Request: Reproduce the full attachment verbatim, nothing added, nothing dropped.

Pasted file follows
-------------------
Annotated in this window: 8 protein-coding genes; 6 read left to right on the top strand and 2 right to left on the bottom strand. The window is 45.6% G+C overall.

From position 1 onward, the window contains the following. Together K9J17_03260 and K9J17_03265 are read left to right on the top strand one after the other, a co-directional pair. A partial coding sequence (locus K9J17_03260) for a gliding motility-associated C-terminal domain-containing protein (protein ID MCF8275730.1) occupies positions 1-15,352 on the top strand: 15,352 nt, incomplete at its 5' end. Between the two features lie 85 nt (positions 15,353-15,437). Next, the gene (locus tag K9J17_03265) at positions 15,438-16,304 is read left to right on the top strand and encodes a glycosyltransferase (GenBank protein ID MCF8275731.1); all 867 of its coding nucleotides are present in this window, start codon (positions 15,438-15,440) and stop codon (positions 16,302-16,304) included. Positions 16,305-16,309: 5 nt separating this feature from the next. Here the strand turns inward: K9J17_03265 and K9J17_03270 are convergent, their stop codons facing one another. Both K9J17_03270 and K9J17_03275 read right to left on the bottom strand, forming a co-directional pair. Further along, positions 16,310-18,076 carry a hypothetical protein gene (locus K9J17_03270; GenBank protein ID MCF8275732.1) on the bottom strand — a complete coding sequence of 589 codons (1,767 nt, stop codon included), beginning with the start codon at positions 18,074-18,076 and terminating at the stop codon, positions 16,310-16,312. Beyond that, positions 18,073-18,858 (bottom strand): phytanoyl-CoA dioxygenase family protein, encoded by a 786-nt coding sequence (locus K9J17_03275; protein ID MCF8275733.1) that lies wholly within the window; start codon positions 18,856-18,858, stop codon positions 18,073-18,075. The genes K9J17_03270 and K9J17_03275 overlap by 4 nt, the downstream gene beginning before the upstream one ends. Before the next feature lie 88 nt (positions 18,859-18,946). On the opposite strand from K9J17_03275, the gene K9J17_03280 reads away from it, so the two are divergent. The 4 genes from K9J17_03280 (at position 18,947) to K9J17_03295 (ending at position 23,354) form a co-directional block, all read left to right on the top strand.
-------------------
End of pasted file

Annotated in this window: 8 protein-coding genes; 6 read left to right on the top strand and 2 right to left on the bottom strand. The window is 45.6% G+C overall.

From position 1 onward, the window contains the following. Together K9J17_03260 and K9J17_03265 are read left to right on the top strand one after the other, a co-directional pair. A partial coding sequence (locus K9J17_03260) for a gliding motility-associated C-terminal domain-containing protein (protein ID MCF8275730.1) occupies positions 1-15,352 on the top strand: 15,352 nt, incomplete at its 5' end. Between the two features lie 85 nt (positions 15,353-15,437). Next, the gene (locus tag K9J17_03265) at positions 15,438-16,304 is read left to right on the top strand and encodes a glycosyltransferase (GenBank protein ID MCF8275731.1); all 867 of its coding nucleotides are present in this window, start codon (positions 15,438-15,440) and stop codon (positions 16,302-16,304) included. Positions 16,305-16,309: 5 nt separating this feature from the next. Here the strand turns inward: K9J17_03265 and K9J17_03270 are convergent, their stop codons facing one another. Both K9J17_03270 and K9J17_03275 read right to left on the bottom strand, forming a co-directional pair. Further along, positions 16,310-18,076 carry a hypothetical protein gene (locus K9J17_03270; GenBank protein ID MCF8275732.1) on the bottom strand — a complete coding sequence of 589 codons (1,767 nt, stop codon included), beginning with the start codon at positions 18,074-18,076 and terminating at the stop codon, positions 16,310-16,312. Beyond that, positions 18,073-18,858 (bottom strand): phytanoyl-CoA dioxygenase family protein, encoded by a 786-nt coding sequence (locus K9J17_03275; protein ID MCF8275733.1) that lies wholly within the window; start codon positions 18,856-18,858, stop codon positions 18,073-18,075. The genes K9J17_03270 and K9J17_03275 overlap by 4 nt, the downstream gene beginning before the upstream one ends. Before the next feature lie 88 nt (positions 18,859-18,946). On the opposite strand from K9J17_03275, the gene K9J17_03280 reads away from it, so the two are divergent. The 4 genes from K9J17_03280 (at position 18,947) to K9J17_03295 (ending at position 23,354) form a co-directional block, all read left to right on the top strand.